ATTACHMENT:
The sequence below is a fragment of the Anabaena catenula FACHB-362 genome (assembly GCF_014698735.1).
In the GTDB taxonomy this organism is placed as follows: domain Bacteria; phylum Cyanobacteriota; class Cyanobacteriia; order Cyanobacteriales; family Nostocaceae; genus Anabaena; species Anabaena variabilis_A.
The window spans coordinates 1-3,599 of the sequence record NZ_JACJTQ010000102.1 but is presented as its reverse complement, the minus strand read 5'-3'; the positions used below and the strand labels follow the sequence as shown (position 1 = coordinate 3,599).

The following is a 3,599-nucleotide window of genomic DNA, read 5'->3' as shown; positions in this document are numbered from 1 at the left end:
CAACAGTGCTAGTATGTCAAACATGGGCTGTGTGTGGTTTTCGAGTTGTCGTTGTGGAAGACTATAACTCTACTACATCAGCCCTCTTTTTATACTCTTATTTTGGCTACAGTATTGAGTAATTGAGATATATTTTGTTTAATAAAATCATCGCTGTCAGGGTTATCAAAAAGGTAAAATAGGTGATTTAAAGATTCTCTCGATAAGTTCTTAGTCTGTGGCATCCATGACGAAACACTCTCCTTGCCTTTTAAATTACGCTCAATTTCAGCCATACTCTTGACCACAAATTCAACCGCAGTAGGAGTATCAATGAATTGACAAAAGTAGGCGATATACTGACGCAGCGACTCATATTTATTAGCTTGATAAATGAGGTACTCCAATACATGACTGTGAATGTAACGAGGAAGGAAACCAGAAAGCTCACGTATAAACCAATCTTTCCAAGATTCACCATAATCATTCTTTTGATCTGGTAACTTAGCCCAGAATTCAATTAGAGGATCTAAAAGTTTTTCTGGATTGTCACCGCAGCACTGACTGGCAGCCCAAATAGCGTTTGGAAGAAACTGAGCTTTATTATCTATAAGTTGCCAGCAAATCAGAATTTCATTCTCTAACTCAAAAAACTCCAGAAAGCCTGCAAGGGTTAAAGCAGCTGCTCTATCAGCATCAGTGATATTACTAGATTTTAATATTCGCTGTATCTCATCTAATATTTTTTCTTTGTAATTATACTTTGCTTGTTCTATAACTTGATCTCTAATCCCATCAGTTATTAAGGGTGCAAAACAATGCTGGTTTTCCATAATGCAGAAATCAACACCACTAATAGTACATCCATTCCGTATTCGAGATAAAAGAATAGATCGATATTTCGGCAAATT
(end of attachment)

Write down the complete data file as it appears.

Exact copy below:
The sequence below is a fragment of the Anabaena catenula FACHB-362 genome (assembly GCF_014698735.1).
In the GTDB taxonomy this organism is placed as follows: domain Bacteria; phylum Cyanobacteriota; class Cyanobacteriia; order Cyanobacteriales; family Nostocaceae; genus Anabaena; species Anabaena variabilis_A.
The window spans coordinates 1-3,599 of the sequence record NZ_JACJTQ010000102.1 but is presented as its reverse complement, the minus strand read 5'-3'; the positions used below and the strand labels follow the sequence as shown (position 1 = coordinate 3,599).

The following is a 3,599-nucleotide window of genomic DNA, read 5'->3' as shown; positions in this document are numbered from 1 at the left end:
CAACAGTGCTAGTATGTCAAACATGGGCTGTGTGTGGTTTTCGAGTTGTCGTTGTGGAAGACTATAACTCTACTACATCAGCCCTCTTTTTATACTCTTATTTTGGCTACAGTATTGAGTAATTGAGATATATTTTGTTTAATAAAATCATCGCTGTCAGGGTTATCAAAAAGGTAAAATAGGTGATTTAAAGATTCTCTCGATAAGTTCTTAGTCTGTGGCATCCATGACGAAACACTCTCCTTGCCTTTTAAATTACGCTCAATTTCAGCCATACTCTTGACCACAAATTCAACCGCAGTAGGAGTATCAATGAATTGACAAAAGTAGGCGATATACTGACGCAGCGACTCATATTTATTAGCTTGATAAATGAGGTACTCCAATACATGACTGTGAATGTAACGAGGAAGGAAACCAGAAAGCTCACGTATAAACCAATCTTTCCAAGATTCACCATAATCATTCTTTTGATCTGGTAACTTAGCCCAGAATTCAATTAGAGGATCTAAAAGTTTTTCTGGATTGTCACCGCAGCACTGACTGGCAGCCCAAATAGCGTTTGGAAGAAACTGAGCTTTATTATCTATAAGTTGCCAGCAAATCAGAATTTCATTCTCTAACTCAAAAAACTCCAGAAAGCCTGCAAGGGTTAAAGCAGCTGCTCTATCAGCATCAGTGATATTACTAGATTTTAATATTCGCTGTATCTCATCTAATATTTTTTCTTTGTAATTATACTTTGCTTGTTCTATAACTTGATCTCTAATCCCATCAGTTATTAAGGGTGCAAAACAATGCTGGTTTTCCATAATGCAGAAATCAACACCACTAATAGTACATCCATTCCGTATTCGAGATAAAAGAATAGATCGATATTTCGGCAAATT